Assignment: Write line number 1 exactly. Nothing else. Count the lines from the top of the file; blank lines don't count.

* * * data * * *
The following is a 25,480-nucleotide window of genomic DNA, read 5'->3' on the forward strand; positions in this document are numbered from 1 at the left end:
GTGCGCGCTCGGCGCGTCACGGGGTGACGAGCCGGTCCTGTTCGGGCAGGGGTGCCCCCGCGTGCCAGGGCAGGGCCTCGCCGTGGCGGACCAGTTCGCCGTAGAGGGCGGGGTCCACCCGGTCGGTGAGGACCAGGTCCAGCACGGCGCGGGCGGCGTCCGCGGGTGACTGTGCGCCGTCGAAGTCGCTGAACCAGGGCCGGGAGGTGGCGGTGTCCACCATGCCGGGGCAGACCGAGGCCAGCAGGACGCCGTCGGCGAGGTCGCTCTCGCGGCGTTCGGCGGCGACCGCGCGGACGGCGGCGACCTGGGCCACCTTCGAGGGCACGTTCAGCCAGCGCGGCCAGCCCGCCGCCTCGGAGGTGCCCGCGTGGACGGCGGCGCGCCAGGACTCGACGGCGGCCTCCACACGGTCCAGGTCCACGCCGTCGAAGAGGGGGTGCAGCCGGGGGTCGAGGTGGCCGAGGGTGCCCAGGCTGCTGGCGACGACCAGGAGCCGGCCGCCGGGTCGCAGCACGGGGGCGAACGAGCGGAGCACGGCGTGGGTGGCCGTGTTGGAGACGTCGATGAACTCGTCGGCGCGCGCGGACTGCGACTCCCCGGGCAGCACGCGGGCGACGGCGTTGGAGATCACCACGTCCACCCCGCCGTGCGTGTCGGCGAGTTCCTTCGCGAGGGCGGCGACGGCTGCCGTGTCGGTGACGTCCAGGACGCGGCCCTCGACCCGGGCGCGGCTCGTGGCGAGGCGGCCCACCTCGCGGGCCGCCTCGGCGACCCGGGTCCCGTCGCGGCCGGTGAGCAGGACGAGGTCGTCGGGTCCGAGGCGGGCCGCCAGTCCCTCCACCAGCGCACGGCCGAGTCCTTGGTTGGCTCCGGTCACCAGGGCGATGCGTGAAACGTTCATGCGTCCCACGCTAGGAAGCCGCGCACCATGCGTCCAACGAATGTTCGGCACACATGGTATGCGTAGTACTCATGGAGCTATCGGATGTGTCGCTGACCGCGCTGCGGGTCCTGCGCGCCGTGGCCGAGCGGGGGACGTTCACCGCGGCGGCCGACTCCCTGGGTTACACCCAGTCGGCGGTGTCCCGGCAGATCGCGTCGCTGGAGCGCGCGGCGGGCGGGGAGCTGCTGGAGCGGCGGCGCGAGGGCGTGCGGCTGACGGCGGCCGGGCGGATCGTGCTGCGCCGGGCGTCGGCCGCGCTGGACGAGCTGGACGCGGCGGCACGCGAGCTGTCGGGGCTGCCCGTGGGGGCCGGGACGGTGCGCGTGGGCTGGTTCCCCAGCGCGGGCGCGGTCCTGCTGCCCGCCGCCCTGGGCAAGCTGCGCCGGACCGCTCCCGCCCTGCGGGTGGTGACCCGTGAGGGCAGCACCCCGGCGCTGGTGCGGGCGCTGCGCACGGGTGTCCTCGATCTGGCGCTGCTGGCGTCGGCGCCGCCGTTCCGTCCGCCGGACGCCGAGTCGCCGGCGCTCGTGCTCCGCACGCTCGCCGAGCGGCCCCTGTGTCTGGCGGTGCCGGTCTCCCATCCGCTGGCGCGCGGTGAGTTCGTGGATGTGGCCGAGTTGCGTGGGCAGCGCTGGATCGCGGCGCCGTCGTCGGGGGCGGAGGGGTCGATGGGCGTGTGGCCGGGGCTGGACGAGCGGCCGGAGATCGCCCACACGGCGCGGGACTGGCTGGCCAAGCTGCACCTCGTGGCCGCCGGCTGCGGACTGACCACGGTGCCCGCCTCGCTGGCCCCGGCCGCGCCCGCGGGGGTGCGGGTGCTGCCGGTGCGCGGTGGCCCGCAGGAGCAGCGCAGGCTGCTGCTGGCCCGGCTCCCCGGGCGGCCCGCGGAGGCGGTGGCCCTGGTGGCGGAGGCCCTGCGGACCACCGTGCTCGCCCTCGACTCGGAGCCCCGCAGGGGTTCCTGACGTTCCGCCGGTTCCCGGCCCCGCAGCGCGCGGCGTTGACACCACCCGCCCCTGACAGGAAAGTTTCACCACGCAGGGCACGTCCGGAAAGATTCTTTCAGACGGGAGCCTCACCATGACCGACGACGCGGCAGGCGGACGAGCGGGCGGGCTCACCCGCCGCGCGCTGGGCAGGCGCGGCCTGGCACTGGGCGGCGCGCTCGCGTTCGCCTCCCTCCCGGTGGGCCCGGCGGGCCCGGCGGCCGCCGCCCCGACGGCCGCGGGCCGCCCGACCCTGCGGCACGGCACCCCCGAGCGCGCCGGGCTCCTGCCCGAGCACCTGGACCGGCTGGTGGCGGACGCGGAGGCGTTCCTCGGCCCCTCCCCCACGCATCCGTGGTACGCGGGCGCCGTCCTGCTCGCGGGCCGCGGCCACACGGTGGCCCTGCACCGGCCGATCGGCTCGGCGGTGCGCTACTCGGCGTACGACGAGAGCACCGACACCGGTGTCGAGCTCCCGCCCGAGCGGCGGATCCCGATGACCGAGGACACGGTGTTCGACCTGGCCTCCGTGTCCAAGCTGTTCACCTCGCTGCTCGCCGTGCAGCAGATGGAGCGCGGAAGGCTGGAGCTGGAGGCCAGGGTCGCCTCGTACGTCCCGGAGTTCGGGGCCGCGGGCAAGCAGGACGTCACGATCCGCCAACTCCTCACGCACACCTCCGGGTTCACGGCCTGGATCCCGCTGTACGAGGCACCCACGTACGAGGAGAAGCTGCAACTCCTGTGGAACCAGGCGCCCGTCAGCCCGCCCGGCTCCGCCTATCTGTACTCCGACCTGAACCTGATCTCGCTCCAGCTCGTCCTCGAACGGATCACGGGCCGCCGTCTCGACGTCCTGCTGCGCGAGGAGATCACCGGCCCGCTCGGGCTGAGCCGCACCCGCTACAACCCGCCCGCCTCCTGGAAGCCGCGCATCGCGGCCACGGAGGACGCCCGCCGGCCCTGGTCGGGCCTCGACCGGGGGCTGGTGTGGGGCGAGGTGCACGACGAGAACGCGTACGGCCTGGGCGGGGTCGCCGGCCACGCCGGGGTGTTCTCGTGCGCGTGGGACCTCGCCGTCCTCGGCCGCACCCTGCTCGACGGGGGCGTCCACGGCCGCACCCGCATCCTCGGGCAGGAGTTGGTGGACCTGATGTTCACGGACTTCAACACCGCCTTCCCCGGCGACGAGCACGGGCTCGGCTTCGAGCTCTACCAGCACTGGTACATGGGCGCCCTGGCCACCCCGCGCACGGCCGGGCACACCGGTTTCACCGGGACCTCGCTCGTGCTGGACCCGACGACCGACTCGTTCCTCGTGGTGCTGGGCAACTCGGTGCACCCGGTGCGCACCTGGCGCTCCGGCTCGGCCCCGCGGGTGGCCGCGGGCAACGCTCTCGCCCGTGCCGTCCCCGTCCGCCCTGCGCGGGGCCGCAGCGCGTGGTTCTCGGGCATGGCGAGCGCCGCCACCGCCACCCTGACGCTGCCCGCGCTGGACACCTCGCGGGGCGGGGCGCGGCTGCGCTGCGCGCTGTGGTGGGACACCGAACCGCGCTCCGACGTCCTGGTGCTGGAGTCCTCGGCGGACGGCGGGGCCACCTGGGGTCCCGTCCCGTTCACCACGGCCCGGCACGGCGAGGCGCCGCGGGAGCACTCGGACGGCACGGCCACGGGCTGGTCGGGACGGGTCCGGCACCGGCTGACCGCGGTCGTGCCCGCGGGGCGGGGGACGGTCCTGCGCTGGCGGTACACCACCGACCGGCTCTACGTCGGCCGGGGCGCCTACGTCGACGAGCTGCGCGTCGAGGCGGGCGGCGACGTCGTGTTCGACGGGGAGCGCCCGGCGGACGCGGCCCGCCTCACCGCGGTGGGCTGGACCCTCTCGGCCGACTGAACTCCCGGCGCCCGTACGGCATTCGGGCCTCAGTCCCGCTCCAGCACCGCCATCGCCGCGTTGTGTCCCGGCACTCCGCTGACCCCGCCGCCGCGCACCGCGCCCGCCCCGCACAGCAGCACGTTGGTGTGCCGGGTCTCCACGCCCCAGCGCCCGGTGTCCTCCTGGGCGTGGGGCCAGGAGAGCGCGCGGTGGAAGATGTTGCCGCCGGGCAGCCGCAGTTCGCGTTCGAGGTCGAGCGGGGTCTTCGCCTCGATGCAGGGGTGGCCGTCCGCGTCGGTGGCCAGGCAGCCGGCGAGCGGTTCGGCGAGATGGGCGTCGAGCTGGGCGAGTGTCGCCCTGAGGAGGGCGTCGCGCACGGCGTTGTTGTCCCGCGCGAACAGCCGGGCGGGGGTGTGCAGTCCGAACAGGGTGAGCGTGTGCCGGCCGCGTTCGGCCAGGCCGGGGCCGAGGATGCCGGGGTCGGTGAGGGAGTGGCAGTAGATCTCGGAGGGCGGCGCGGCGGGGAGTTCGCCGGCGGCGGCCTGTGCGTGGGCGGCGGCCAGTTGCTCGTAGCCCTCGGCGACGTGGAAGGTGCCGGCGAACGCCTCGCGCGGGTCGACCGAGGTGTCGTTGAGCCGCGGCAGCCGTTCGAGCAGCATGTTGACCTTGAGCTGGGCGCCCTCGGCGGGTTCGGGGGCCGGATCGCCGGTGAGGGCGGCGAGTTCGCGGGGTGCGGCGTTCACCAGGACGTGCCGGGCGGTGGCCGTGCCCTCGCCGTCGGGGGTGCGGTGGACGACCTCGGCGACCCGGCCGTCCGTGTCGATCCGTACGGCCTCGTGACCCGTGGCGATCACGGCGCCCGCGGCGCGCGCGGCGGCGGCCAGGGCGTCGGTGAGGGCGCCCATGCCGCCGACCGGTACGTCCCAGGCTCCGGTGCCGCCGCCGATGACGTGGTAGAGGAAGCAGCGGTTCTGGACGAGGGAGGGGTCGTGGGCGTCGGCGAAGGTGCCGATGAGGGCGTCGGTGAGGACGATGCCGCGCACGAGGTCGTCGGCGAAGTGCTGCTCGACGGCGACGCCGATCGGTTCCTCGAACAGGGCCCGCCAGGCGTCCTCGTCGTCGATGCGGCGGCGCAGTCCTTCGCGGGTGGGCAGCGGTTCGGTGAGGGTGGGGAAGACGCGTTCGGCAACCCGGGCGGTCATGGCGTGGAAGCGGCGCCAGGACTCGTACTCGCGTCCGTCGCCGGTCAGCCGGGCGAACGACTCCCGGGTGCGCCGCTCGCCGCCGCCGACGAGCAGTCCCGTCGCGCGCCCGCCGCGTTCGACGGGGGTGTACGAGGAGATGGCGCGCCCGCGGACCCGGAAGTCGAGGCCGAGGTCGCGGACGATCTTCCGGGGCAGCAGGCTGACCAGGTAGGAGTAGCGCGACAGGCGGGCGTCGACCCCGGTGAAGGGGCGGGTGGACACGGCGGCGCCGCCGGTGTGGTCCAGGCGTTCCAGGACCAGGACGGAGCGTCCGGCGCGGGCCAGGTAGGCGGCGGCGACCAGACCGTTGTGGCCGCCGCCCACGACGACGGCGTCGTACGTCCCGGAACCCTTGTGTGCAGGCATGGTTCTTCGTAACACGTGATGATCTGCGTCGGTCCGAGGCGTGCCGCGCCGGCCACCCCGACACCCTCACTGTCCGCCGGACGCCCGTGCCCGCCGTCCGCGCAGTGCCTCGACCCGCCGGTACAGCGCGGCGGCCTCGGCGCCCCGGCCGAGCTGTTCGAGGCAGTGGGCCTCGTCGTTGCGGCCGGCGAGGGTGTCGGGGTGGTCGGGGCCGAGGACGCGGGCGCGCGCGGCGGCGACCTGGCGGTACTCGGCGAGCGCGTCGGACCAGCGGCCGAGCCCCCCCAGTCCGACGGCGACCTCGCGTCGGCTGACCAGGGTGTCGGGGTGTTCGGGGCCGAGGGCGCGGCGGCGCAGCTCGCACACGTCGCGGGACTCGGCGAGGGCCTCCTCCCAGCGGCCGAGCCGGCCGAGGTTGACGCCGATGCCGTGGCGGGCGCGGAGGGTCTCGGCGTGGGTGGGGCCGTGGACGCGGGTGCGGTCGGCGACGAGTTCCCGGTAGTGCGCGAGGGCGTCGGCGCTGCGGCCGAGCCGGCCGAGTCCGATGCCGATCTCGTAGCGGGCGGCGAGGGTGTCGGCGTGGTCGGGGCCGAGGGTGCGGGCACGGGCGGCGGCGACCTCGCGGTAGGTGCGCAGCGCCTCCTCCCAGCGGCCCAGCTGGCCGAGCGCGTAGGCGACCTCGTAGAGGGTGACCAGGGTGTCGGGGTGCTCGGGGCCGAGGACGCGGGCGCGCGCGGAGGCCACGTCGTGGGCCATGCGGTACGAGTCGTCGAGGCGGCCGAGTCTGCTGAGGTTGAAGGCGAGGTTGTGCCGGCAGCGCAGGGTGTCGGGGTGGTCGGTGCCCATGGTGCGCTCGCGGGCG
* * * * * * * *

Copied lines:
The following is a 25,480-nucleotide window of genomic DNA, read 5'->3' on the forward strand; positions in this document are numbered from 1 at the left end: